Do you also have that friend who claims not to care about politics but keeps making political statements without even noticing?
As a yoga teacher and traveler, I have more than one of these friends. And I normally like these folks, but the last years have been rough.
I remember some weird statements from friends during our yoga teacher training, but it never really bothered me. I overheard several sexist remarks made by surfing buddies because I didn’t feel like arguing in the water. And, of course, I always had buddies who hold different political views than I do.
And all of that is a part of life. But since the pandemic started, things have changed. All of a sudden, our political perspective matters more than ever—mainly because the following actions affect all of us.
Years ago, it didn’t matter to me when a yoga mom proudly told everyone that she wouldn’t get her children vaccinated against measles. The real estate dude who practiced yoga next to me who makes a quick buck with selling overpriced lots in a nature reserve was not someone I would argue with after class—and I would like to keep it like that.
What really bothers me is that these folks always claim to be nonpolitical. When there is an argument on whatever topic, they will often end the conversation by saying, “This is all politics; I am not into that.” Sounds familiar, right?
Everyone can decide for themselves not to participate in the political debate. Therefore it is also their right not to follow the news. There are folks who claim that news gives them anxiety—well, then don’t watch the news.
At the same time, I have bad news for these folks: being nonpolitical is impossible. Let that sink in for a moment.
My point is that the world will keep spinning, politicians will make decisions, and people will have opinions. Not following the news or staying away from facts only excludes someone from the ongoing conversation—it doesn’t stop politics.
I feel that not caring about facts, not thinking about the challenges of our time, and not taking any action to make this world a better place is quite ignorant—but hey, everyone is free to choose, right?
Yes, but choosing something also includes dealing with consequences. If you choose not to know much about politics, please respect my choice that I won’t listen to your bullsh*t opinion on Afghanistan, COVID-19 vaccines, or Black Lives Matter.
I know that this is a harsh statement, but seriously, why would I spend time debunking arguments that are not even based on reality?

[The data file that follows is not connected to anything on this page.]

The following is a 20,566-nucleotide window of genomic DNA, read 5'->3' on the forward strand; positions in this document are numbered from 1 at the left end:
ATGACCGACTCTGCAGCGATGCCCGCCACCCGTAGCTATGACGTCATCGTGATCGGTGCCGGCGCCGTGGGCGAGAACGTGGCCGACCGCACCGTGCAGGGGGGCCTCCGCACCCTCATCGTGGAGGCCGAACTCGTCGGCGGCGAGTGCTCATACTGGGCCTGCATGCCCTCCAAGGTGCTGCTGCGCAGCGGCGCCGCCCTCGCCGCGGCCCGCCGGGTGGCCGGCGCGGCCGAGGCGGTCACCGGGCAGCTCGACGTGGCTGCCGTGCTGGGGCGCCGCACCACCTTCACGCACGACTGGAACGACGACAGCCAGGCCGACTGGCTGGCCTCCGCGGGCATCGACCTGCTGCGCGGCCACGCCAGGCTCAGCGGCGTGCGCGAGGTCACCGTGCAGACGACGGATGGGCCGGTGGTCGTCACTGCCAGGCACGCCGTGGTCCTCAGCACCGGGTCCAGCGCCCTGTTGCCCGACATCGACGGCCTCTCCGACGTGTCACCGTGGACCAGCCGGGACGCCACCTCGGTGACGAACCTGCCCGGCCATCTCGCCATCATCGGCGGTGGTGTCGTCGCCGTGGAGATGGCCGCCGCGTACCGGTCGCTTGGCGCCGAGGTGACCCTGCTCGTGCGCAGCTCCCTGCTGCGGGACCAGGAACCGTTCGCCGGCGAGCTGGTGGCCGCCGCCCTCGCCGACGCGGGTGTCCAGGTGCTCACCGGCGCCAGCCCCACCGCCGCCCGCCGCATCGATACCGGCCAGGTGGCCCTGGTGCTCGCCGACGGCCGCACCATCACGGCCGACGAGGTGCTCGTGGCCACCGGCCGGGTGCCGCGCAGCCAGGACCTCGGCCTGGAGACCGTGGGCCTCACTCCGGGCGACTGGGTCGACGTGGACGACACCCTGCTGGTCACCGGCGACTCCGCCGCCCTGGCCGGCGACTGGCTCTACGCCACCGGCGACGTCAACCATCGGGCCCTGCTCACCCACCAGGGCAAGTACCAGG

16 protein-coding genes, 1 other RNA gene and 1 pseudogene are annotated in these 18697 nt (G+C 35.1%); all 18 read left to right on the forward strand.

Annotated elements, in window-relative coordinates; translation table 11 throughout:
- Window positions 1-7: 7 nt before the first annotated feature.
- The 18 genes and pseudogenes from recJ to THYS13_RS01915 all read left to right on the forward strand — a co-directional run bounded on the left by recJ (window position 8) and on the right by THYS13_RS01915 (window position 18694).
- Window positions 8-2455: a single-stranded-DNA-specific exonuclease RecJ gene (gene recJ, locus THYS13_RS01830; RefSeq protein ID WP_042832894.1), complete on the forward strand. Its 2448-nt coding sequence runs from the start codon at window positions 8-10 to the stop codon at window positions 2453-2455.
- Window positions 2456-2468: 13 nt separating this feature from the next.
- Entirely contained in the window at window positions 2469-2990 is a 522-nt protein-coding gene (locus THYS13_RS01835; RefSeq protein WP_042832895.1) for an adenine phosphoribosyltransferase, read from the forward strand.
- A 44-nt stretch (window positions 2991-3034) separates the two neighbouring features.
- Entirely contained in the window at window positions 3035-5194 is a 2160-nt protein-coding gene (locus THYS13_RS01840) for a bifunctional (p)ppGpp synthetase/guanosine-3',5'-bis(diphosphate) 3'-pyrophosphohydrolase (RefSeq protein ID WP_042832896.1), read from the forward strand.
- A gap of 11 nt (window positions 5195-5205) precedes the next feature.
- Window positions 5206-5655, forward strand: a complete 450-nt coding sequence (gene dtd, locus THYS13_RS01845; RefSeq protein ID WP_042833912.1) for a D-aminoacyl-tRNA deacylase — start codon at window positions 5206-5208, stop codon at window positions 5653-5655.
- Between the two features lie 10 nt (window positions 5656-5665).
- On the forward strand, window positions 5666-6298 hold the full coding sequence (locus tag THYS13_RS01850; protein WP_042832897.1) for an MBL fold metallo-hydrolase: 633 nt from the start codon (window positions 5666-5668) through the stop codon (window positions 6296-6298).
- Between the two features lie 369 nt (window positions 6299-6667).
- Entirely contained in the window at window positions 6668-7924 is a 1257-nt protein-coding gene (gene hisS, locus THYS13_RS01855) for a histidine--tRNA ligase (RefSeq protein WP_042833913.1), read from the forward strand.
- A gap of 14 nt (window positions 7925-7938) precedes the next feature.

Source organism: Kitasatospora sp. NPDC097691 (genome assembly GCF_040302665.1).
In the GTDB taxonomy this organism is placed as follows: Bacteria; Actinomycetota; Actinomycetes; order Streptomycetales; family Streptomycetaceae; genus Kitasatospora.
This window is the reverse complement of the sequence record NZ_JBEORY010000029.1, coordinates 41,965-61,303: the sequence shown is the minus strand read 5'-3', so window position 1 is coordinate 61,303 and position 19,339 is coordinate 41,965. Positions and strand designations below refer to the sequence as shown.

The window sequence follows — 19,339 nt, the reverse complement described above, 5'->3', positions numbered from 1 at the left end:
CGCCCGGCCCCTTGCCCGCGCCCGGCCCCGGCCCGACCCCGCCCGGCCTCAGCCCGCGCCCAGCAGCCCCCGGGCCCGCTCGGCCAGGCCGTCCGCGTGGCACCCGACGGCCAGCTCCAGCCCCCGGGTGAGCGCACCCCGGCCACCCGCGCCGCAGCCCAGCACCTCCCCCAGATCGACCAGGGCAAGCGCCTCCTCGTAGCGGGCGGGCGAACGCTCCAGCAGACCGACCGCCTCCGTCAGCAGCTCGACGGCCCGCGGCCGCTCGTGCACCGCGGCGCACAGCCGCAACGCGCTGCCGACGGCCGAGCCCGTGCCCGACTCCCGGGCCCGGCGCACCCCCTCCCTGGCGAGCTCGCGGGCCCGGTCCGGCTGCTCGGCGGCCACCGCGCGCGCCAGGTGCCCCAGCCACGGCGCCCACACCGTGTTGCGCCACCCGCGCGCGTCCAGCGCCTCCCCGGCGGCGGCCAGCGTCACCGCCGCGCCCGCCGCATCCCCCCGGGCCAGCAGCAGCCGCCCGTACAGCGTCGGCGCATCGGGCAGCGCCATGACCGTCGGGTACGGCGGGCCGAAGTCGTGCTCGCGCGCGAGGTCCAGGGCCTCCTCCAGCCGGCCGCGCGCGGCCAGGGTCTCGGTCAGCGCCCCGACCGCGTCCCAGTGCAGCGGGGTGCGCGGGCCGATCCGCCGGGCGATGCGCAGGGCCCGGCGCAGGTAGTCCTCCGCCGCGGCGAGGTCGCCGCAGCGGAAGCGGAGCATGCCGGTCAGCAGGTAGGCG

Unfortunately, we have reached a point where many folks are not able to differentiate between valid political viewpoints and right-wing propaganda. Often these folks claim to be “the least political person you know.”
Lately, I saw many of these folks bashing President Biden because of the political disaster in Afghanistan. They were upset about the soldiers who got killed in a terrorist attack at the airport of Kabul. Some of them were upset about the money spent during the 20 years of war in Afghanistan. And others claim that none of this would have happened with a Trump administration.
And that’s where my head is about to explode.
I ask them, “Which party was in power when the war started?” and the answer is, “I am not into politics; I just feel it’s a shame what is happening in Afghanistan.”
I ask them, “Who profited the most of this war? Stocks of private security companies or the people of Afghanistan?” and the answer is, “I am not into politics; I don’t want to pay for this.”
Well, I agree that it is a shame, but blaming the current president doesn’t even touch what this is all about. There are no easy solutions to this unfolding humanitarian crisis. Withdrawing the troops comes with the risk of the Taliban and other groups killing innocent people; not withdrawing the troops comes with the risk of armed conflicts.
And that’s exactly what makes politics complicated: there are no easy answers.
COVID-19 showed us that relying on our gut feeling is not the best way to deal with a pandemic. Countless anti-maskers and anti-vaxxers had died because of this virus—no matter if they believe in it or not.
The pandemic taught us a lesson on what happens when the public gets tricked into believing a narrative that is not based on facts but on a gut feeling. It was easy for the Trump administration to find folks who are willing to oppose mask mandates and lockdowns—because nobody likes wearing a mask or being in a lockdown.
And that’s the same dynamic we saw during the Black Lives Matter protests. After George Floyd Jr. got killed, we saw the rise of Candace Owens as a political actor. She basically claimed that the absence of fathers in Black families caused all the problems Black people are suffering from.
I don’t deny that absent fathers can create a whole bunch of problems, but what about the systemic racism that got George Floyd Jr. killed in broad daylight? Why not talk about that?
But our nonpolitical friends shared the sh*t out of her viral video hit and made her a superstar on Fox News.
So, here is my question to all these nonpolitical folks, “How come that you supported Republican policies three times in a row without being political? You rejected science on COVID-19, bashed Democrats on Afghanistan, and spoke up against the Black Lives Matter movement—don’t you see this pattern yourself? You are political as f*ck.”
As mentioned in the beginning, everyone is free to have their opinion and choose how much information they want to gather before expressing it—but don’t expect me to tolerate your GOP propaganda without calling you an entitled conservative person.
This was your choice, not mine.